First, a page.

San Diego, CA
Pure Florida - Spanish Moss
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© Christine Till
Spanish moss (Tillandsia usneoides) is a native, perennial epiphytic herb. It is not Spanish, nor a moss, but a flowering plant. The slender, wiry, long, branching stems (reaching 8m or more) grow as suspended, bluish-gray streamers and garlands draping among tree branches and sometimes telephone lines and fences.
Many homeowners think that Spanish moss kills their trees. This is not the case because the moss is not parasitic. As an epiphyte, an air plant that lives upon other plants, it absorbs nutrients and water from the air and rainfall. It is not a biological parasite in the same sense as some other epiphytes that sap nutrients from the tree. It attaches itself to trees only for support. However, the moss can weigh down and sometimes break branches. Spanish moss can grow strands up to 20 feet long especially on Live Oak and Cypress tree branches. It is greenish silver after a rain, and grayish-silver at other times. Songbirds build nests with the moss, and many other species use moss clumps for shelter, including bats, reptiles, and amphibians.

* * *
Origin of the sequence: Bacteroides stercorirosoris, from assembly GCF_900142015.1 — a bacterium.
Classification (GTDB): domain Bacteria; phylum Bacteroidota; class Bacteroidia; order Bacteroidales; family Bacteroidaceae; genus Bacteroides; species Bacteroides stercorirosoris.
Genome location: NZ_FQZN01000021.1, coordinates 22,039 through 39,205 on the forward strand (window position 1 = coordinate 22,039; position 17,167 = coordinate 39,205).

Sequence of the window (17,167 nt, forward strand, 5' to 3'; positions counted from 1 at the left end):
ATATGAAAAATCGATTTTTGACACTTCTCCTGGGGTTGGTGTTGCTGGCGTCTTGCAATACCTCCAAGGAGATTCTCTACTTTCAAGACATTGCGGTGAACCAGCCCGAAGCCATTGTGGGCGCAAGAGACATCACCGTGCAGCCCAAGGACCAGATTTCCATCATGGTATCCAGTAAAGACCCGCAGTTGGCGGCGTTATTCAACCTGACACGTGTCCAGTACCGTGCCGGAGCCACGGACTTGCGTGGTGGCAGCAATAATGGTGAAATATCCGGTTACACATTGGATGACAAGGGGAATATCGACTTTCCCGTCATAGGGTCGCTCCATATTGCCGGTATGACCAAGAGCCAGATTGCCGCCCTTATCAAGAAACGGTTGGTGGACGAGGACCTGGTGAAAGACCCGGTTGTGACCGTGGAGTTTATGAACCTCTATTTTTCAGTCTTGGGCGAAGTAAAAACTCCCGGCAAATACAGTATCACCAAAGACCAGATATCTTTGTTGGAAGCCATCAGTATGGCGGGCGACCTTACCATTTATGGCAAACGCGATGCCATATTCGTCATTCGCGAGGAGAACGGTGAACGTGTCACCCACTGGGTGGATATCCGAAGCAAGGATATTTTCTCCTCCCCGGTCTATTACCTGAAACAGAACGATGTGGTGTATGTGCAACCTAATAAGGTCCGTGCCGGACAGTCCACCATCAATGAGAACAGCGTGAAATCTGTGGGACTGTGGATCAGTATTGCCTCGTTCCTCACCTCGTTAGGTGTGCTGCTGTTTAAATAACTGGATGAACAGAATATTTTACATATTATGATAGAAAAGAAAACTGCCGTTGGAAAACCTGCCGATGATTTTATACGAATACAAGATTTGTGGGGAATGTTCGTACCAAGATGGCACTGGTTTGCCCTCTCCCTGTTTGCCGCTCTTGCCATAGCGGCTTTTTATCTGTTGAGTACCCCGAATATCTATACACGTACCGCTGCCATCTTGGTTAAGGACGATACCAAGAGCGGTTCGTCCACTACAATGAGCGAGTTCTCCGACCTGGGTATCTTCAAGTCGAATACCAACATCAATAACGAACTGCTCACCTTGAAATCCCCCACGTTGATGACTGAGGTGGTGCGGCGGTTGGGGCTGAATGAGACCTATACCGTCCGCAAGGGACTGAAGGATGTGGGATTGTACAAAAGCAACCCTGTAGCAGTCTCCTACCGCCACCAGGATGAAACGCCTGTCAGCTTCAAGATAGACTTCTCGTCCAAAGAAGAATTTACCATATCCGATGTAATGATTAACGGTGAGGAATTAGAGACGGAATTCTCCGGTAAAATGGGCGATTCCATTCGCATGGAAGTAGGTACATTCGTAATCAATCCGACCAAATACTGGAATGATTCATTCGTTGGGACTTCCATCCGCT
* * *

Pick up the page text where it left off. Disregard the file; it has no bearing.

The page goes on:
Spanish Moss, sometimes called Graybeard, long moss, air-plant, Florida moss, con rape moss, wool crape, old man's beard, and grandfather's whiskers, is soft, graceful, eerie and beautiful all at the same time. A romantic symbol of the South.
May 15th, 2013
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